Tuesday, August 25, 2015

A Motor model in Fusion 360

The more I play with this software, the more I like it.

The nice thing is that the support and the information available is very good.

I modeled an AC motor to learn to use as much modeling tools as possible.

The program is very similar to Inventor but at the same time more user friendly. It runs slower in my machine compared with Inventor but not a mayor issue.

Below is a very nice tool that allows sharing the projects in a very interactive way.

I hope you like it



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Tuesday, August 4, 2015

Autodesk Fusion 360 3D CAD reinvented


I am an experienced 3D drafter. In my day to day work I use AutoCAD, Invertor and SOLIDWORKS. I can switch from one to other without major effort. These programs are all very good and well recognized but at the same time very expensive for personal use. All these programs require to have a computer (powerful) loaded and with the licenses. For big projects you need a server to work on collaboration mode and the price of the license per user is several thousands of dollars a year if you need to keep the software up today.

I have tested many open source 3D drafting programs and also  Google SketchUp; some of them pc residents and some cloud based. I did not feel confortable or productive with any of them.

This weekend I downloaded the demo version of Autodesk Fusion 360 and after a couple of hours I registered it and I I fell in love with it. I transferred some of my clocks models to Fusion 360 and started to play around. Then I decided to make a first full drawing of a part, in this case a RC Servo that I will use in a clock. Knowing Inventor the learning process was a piece of cake.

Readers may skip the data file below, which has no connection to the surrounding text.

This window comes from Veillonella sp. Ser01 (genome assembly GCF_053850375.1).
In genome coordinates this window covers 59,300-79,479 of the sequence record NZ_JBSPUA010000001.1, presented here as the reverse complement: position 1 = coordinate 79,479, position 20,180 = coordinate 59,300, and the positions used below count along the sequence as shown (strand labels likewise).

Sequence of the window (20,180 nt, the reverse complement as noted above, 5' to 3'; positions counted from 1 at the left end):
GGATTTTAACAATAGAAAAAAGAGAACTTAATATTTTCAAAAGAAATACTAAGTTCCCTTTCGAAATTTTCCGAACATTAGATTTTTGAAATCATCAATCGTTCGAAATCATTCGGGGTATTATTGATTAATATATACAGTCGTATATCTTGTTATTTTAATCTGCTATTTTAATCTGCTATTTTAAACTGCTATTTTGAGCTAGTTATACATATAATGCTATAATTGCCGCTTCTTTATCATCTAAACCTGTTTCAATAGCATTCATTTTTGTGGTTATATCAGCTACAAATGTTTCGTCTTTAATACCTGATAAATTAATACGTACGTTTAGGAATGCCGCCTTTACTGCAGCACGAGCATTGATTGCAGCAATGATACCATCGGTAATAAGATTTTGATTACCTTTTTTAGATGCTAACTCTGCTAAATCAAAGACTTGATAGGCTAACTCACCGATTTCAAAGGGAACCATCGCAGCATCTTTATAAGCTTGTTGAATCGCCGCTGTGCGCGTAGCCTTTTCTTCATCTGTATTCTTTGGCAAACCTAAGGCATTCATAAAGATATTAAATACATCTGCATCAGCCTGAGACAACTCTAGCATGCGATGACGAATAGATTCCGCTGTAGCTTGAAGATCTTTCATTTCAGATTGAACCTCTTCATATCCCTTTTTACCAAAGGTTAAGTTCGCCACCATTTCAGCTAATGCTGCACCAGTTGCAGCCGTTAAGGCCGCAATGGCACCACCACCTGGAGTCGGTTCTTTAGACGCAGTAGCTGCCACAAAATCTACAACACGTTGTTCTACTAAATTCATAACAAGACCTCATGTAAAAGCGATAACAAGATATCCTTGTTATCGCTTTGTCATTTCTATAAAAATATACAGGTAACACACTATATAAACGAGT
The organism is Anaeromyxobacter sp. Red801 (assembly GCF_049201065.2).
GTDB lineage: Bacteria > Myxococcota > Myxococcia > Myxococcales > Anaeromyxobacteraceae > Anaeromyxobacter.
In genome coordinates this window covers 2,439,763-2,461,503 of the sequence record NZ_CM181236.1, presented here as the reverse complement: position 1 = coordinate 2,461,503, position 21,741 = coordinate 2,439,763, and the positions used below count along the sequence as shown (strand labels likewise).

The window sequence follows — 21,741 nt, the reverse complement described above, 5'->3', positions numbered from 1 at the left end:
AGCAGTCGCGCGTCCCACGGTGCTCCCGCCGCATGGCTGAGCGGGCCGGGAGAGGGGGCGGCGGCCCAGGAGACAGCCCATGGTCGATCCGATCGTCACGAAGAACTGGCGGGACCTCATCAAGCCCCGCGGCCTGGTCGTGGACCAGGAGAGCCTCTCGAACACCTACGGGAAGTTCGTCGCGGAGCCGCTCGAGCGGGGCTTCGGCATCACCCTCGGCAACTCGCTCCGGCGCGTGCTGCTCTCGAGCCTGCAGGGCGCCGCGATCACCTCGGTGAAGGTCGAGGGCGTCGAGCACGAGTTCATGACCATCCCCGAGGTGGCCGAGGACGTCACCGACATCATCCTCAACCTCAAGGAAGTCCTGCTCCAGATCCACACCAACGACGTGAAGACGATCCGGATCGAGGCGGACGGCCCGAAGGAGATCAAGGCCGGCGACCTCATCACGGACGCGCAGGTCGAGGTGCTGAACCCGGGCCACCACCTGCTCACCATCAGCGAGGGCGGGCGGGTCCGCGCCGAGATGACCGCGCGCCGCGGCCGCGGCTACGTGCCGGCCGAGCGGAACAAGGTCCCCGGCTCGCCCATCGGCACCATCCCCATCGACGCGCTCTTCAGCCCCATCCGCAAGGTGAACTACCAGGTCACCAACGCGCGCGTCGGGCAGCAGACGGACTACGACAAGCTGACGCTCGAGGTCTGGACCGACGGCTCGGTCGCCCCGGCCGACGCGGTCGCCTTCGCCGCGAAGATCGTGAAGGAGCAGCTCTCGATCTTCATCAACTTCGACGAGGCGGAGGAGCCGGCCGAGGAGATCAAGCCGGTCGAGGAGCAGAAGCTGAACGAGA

The other good news is that Autodesk Fusion 360 has a very interesting offer:  A free 1-year startup license is also available for hobbyists, enthusiasts, makers, and emerging businesses that make less than US$100,000 in revenue per year. At the end of 1 year, you can reselect the startup entitlement or transition to a commercial entitlement.

After finishing the drawing it is necessary to use a program for generate the CAM to be able to mill or fabricate the parts. Mastercam is an excellent program but  too expensive for personal use. I don’t know any good machine shop that does not use Mastercam. This program is the standard.

I use BobCad-Cam V26 as CAM postprocessor  because I bought it during an offer they had last year at a reasonable price, but I need to convert my work to DWG or STEP in order to run BobCad.  The CAD part of BobCad V26 is not as good and flexible as other programs. I know they made a lot of changes in version 27 and probably is much better now but I am not willing to pay more for something I use for hobby and not for work.

Fusion 360 has CAM as part of the package and also has the postprocessor for MACH3 that is the software I use to drive my small CNC. Now the work will be straightforward: Model – CAM – Mill with the same platform.

The next step will be to create a model of a sprocket or wheel and run the cam to learn and test the results with my small CNC machine.